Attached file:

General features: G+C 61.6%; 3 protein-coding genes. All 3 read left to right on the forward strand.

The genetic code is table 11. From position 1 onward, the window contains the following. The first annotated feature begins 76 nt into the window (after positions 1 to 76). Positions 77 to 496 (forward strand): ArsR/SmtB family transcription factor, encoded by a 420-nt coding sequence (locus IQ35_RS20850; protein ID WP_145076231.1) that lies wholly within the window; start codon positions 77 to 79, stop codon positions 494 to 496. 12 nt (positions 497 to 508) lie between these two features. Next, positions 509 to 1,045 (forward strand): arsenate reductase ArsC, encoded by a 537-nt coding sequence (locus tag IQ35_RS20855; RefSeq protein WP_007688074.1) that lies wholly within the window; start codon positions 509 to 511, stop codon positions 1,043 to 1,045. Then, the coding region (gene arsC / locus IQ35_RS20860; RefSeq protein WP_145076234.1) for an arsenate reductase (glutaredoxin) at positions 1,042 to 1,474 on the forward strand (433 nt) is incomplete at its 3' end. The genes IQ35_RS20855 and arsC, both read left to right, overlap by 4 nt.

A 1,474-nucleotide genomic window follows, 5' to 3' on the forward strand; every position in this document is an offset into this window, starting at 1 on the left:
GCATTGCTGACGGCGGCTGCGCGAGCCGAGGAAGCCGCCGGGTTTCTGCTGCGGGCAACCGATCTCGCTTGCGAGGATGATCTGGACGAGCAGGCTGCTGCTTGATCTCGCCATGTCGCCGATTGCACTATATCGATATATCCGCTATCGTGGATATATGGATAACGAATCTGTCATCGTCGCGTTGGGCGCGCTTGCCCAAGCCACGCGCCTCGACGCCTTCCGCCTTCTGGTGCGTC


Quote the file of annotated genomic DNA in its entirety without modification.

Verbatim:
General features: G+C 61.6%; 3 protein-coding genes. All 3 read left to right on the forward strand.

The genetic code is table 11. From position 1 onward, the window contains the following. The first annotated feature begins 76 nt into the window (after positions 1 to 76). Positions 77 to 496 (forward strand): ArsR/SmtB family transcription factor, encoded by a 420-nt coding sequence (locus IQ35_RS20850; protein ID WP_145076231.1) that lies wholly within the window; start codon positions 77 to 79, stop codon positions 494 to 496. 12 nt (positions 497 to 508) lie between these two features. Next, positions 509 to 1,045 (forward strand): arsenate reductase ArsC, encoded by a 537-nt coding sequence (locus tag IQ35_RS20855; RefSeq protein WP_007688074.1) that lies wholly within the window; start codon positions 509 to 511, stop codon positions 1,043 to 1,045. Then, the coding region (gene arsC / locus IQ35_RS20860; RefSeq protein WP_145076234.1) for an arsenate reductase (glutaredoxin) at positions 1,042 to 1,474 on the forward strand (433 nt) is incomplete at its 3' end. The genes IQ35_RS20855 and arsC, both read left to right, overlap by 4 nt.

A 1,474-nucleotide genomic window follows, 5' to 3' on the forward strand; every position in this document is an offset into this window, starting at 1 on the left:
GCATTGCTGACGGCGGCTGCGCGAGCCGAGGAAGCCGCCGGGTTTCTGCTGCGGGCAACCGATCTCGCTTGCGAGGATGATCTGGACGAGCAGGCTGCTGCTTGATCTCGCCATGTCGCCGATTGCACTATATCGATATATCCGCTATCGTGGATATATGGATAACGAATCTGTCATCGTCGCGTTGGGCGCGCTTGCCCAAGCCACGCGCCTCGACGCCTTCCGCCTTCTGGTGCGTC